Sunday, January 27, 2019

REVIEW: 'Outlander' - Claire, Jamie and Young Ian Negotiate with the Mohawk for Roger's Freedom in 'Man of Worth'

Starz's Outlander - Episode 4.13 "Man of Worth"

Jamie, Claire and Young Ian's attempt to rescue Roger from his Mohawk captors goes awry when a ghost from Claire's past lays waste to their plan. Brianna worries Claire, Jamie and Roger might not return.

In 2018, there were 495 scripted shows airing amongst the linear channels and streaming services. The way people are consuming content now is so different than it used to be. It happens according to one's own schedule. As such, there is less necessity to provide ample coverage of each specific episode in any given season from a show. Moreover, it is simply impossible to watch everything. As such, this site is making the move to shorter episodic reviews in order to cover as many shows as possible. With all of that being said, here are my thoughts on the season finale of Starz's Outlander.

"Man of Worth" was written by Toni Graphia and directed by Stephen Woolfenden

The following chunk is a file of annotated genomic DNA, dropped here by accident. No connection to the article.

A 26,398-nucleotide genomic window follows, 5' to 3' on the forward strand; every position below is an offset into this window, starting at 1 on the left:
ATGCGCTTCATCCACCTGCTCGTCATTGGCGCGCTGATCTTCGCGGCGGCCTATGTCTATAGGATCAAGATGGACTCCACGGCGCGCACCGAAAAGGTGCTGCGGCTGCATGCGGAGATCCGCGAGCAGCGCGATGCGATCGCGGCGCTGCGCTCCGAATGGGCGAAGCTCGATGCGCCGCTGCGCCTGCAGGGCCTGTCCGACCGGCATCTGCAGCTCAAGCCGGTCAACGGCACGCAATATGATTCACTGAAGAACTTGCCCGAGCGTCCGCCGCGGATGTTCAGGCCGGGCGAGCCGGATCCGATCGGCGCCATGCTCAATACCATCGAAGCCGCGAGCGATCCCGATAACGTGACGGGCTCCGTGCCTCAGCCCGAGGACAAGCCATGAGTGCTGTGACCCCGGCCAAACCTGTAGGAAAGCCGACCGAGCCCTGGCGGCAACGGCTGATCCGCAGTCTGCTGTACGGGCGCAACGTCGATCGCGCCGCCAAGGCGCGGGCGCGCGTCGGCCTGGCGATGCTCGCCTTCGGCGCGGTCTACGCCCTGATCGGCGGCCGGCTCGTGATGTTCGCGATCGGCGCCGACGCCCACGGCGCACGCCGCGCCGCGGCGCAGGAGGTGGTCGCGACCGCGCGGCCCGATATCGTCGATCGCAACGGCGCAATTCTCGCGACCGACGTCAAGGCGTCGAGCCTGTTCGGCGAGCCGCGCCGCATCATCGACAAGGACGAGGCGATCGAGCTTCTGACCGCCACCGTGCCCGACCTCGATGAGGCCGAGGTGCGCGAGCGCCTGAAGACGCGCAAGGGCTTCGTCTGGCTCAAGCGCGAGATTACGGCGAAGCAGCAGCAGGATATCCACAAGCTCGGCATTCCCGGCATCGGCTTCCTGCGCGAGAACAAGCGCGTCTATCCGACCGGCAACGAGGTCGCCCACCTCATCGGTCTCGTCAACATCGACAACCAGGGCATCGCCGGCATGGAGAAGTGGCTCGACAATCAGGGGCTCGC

Outlander ends its fourth season with a big romantic reunion between Brianna and Roger. That's not completely surprising just because of how overwhelming that coupling got during the second half of the season. It sort of took over the focus from everything else happening. As such, development of Fraser's Ridge and Murtagh's political rebellion had to take the back burner a little bit. Sure, there were still modest developments in other storylines. But Claire, Jamie and Young Ian were on the road where their sole focus was on finding Roger. Meanwhile, Brianna was at River Run interacting with new people and worrying about the future life she would have in this century. Neither Brianna nor Roger expected to stay in the 18th century for the rest of their lives. They still may not stay here indefinitely. The twists of this narrative have proven time and time again that nothing is set in stone. They are just committing to that path at the moment solely because Claire doesn't know if Brianna and Roger will be able to take their son with them to the 20th century. And yes, Roger has decided to raise this child as his own. That's the big decision that he has to make after being freed from his Mohawk captors. However, there was never any doubt in that regard either. The previous episode featured Roger talking about his deep feelings for Brianna and how he keeps wanting to return to her over and over again despite the hardships that have come his way this season. He is hopelessly in love with her. He has an extreme reaction upon learning that Brianna was raped by Stephen Bonnet and is pregnant. He is furious for the circumstances that led to him being a prisoner of the Mohawk in the first place. He's not quick to forgive Jamie for his role in all of this. However, the show still fakes the audience out into believing that Roger survived all of this but was too old-fashioned to raise a child that wasn't his. That just wouldn't make any sense at all. And so, the show gets a lot of dramatic beats out of Brianna giving birth and then being excited to learn that her family has returned. Then, it's shocking when Roger isn't there with her parents. And finally, things end with Roger appearing at the last moment ready to be a family with Brianna. They are in love and nothing can break this bond. It was the expected outcome. It just has a little too much melodrama after Roger is rescued to ensure that things stay just as dramatic as the first half of the finale.